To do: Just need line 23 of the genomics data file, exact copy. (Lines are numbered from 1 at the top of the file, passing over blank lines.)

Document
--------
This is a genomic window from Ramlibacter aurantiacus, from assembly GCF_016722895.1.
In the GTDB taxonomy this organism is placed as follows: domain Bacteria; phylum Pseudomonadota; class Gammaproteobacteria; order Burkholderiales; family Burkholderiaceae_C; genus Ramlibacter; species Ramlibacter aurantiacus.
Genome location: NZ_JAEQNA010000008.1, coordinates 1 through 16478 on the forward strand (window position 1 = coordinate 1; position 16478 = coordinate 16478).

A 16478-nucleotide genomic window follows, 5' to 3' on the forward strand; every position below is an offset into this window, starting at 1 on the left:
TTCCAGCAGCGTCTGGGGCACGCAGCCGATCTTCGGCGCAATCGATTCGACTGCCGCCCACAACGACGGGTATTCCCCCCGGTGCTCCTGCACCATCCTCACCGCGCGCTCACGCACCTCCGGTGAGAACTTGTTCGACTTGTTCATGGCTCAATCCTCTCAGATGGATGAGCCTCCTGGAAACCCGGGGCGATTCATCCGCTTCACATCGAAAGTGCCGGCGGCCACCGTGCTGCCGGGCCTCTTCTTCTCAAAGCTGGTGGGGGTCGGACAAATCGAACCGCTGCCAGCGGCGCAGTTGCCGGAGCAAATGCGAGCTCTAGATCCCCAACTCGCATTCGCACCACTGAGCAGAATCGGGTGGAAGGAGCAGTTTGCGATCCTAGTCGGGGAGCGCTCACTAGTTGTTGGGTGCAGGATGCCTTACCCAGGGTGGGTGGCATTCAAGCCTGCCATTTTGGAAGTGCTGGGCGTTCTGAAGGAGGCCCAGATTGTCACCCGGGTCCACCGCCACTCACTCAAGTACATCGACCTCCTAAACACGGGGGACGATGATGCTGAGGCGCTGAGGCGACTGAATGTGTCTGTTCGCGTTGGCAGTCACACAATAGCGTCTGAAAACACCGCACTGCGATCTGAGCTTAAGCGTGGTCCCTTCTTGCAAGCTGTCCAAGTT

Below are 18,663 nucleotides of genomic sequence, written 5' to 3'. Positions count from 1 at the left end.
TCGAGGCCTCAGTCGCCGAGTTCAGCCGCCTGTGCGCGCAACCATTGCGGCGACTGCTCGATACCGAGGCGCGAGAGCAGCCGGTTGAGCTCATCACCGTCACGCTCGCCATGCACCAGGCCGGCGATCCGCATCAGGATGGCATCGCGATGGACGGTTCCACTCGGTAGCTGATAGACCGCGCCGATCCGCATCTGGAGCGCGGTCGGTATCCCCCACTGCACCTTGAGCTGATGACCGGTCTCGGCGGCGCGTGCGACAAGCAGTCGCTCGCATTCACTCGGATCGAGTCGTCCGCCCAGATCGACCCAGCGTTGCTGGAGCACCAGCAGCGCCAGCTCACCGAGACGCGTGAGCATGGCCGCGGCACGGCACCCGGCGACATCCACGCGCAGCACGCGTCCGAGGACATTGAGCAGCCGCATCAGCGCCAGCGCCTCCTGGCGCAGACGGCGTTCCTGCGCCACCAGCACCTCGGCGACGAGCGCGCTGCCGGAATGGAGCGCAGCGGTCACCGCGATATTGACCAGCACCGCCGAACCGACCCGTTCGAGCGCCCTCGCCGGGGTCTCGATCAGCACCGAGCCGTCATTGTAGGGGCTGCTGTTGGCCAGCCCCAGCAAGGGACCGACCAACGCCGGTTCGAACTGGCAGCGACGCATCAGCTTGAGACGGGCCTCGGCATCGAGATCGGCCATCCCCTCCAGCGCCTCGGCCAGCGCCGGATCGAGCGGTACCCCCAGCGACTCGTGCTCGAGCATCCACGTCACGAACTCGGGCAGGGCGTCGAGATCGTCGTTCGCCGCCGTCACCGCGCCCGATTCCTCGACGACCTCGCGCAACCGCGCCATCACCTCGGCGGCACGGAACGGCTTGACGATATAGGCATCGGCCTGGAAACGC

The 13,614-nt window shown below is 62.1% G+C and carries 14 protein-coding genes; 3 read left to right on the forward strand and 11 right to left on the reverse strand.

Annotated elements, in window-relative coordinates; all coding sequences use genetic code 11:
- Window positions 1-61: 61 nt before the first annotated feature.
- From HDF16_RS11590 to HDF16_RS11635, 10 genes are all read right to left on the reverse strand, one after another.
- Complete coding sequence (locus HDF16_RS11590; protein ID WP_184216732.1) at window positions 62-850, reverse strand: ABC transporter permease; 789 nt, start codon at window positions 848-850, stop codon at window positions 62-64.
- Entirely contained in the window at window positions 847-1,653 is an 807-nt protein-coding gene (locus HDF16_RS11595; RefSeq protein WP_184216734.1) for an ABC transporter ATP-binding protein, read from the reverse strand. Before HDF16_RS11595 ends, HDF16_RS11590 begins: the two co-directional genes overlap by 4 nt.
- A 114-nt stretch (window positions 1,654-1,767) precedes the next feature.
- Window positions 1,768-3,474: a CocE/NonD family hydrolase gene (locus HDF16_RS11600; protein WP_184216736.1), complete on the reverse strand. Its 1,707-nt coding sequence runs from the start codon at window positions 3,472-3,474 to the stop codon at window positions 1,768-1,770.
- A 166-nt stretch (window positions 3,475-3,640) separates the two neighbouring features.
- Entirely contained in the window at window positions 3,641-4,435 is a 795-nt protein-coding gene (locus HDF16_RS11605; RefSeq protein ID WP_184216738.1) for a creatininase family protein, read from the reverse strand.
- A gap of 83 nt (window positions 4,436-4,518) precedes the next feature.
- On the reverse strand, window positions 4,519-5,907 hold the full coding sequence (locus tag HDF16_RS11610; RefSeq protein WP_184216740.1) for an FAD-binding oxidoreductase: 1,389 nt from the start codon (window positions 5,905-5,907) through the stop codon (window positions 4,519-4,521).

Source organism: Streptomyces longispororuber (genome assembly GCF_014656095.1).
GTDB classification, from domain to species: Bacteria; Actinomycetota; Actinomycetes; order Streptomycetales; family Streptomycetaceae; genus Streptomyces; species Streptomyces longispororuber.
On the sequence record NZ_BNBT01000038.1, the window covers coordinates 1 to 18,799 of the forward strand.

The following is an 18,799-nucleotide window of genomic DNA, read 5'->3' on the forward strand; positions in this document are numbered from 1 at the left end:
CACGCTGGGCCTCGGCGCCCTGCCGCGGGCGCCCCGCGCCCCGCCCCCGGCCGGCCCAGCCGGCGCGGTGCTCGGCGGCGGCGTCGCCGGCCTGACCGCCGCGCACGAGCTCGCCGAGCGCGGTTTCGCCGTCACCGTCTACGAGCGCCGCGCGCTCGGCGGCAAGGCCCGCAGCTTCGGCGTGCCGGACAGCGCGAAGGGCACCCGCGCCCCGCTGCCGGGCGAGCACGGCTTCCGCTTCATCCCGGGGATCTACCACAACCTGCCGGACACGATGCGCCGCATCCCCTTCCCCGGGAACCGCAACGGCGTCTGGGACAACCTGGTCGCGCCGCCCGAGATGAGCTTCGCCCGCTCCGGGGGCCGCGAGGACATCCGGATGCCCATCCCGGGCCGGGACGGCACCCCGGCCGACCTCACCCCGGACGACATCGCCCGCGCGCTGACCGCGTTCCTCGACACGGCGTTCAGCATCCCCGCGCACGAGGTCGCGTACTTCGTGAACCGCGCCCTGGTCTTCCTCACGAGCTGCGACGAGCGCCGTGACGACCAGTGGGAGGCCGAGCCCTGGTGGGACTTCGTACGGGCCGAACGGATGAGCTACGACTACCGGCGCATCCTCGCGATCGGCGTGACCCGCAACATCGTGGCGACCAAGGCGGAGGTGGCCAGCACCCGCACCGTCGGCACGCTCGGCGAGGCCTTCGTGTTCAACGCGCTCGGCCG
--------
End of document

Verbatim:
The following is an 18,799-nucleotide window of genomic DNA, read 5'->3' on the forward strand; positions in this document are numbered from 1 at the left end: